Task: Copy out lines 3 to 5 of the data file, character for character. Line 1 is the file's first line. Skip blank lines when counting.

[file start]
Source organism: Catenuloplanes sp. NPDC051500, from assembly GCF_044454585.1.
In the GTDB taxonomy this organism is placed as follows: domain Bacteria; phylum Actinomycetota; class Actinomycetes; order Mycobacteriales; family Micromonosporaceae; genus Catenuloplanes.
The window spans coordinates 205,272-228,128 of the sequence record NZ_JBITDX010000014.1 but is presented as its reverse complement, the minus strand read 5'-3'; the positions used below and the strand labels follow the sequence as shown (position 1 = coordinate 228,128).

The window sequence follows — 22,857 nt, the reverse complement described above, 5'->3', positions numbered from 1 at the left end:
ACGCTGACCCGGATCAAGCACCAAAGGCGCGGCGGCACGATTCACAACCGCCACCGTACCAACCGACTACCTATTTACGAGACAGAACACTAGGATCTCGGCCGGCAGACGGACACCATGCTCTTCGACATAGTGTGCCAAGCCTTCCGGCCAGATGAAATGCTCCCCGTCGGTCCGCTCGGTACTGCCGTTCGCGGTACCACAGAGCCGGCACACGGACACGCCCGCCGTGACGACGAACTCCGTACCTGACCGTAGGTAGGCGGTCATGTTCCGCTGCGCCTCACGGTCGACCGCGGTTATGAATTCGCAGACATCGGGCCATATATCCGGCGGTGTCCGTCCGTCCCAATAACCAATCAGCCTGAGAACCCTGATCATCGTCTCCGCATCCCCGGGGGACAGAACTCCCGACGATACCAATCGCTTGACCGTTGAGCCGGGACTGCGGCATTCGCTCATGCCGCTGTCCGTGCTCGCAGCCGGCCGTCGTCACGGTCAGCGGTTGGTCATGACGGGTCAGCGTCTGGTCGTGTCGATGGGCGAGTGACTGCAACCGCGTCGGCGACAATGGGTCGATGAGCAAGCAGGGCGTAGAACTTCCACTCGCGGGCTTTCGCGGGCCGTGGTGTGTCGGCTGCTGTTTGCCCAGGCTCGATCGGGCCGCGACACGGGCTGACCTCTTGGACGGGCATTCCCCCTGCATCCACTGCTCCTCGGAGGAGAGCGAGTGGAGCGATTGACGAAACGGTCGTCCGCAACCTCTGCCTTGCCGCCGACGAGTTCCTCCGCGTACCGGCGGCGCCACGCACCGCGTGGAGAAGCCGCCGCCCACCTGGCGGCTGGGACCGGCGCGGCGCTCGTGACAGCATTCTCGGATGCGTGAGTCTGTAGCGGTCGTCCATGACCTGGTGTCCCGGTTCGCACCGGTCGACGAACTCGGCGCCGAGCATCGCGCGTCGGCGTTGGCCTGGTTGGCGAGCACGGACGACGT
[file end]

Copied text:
The window spans coordinates 205,272-228,128 of the sequence record NZ_JBITDX010000014.1 but is presented as its reverse complement, the minus strand read 5'-3'; the positions used below and the strand labels follow the sequence as shown (position 1 = coordinate 228,128).

The window sequence follows — 22,857 nt, the reverse complement described above, 5'->3', positions numbered from 1 at the left end:
ACGCTGACCCGGATCAAGCACCAAAGGCGCGGCGGCACGATTCACAACCGCCACCGTACCAACCGACTACCTATTTACGAGACAGAACACTAGGATCTCGGCCGGCAGACGGACACCATGCTCTTCGACATAGTGTGCCAAGCCTTCCGGCCAGATGAAATGCTCCCCGTCGGTCCGCTCGGTACTGCCGTTCGCGGTACCACAGAGCCGGCACACGGACACGCCCGCCGTGACGACGAACTCCGTACCTGACCGTAGGTAGGCGGTCATGTTCCGCTGCGCCTCACGGTCGACCGCGGTTATGAATTCGCAGACATCGGGCCATATATCCGGCGGTGTCCGTCCGTCCCAATAACCAATCAGCCTGAGAACCCTGATCATCGTCTCCGCATCCCCGGGGGACAGAACTCCCGACGATACCAATCGCTTGACCGTTGAGCCGGGACTGCGGCATTCGCTCATGCCGCTGTCCGTGCTCGCAGCCGGCCGTCGTCACGGTCAGCGGTTGGTCATGACGGGTCAGCGTCTGGTCGTGTCGATGGGCGAGTGACTGCAACCGCGTCGGCGACAATGGGTCGATGAGCAAGCAGGGCGTAGAACTTCCACTCGCGGGCTTTCGCGGGCCGTGGTGTGTCGGCTGCTGTTTGCCCAGGCTCGATCGGGCCGCGACACGGGCTGACCTCTTGGACGGGCATTCCCCCTGCATCCACTGCTCCTCGGAGGAGAGCGAGTGGAGCGATTGACGAAACGGTCGTCCGCAACCTCTGCCTTGCCGCCGACGAGTTCCTCCGCGTACCGGCGGCGCCACGCACCGCGTGGAGAAGCCGCCGCCCACCTGGCGGCTGGGACCGGCGCGGCGCTCGTGACAGCATTCTCGGATGCGTGAGTCTGTAGCGGTCGTCCATGACCTGGTGTCCCGGTTCGCACCGGTCGACGAACTCGGCGCCGAGCATCGCGCGTCGGCGTTGGCCTGGTTGGCGAGCACGGACGACGT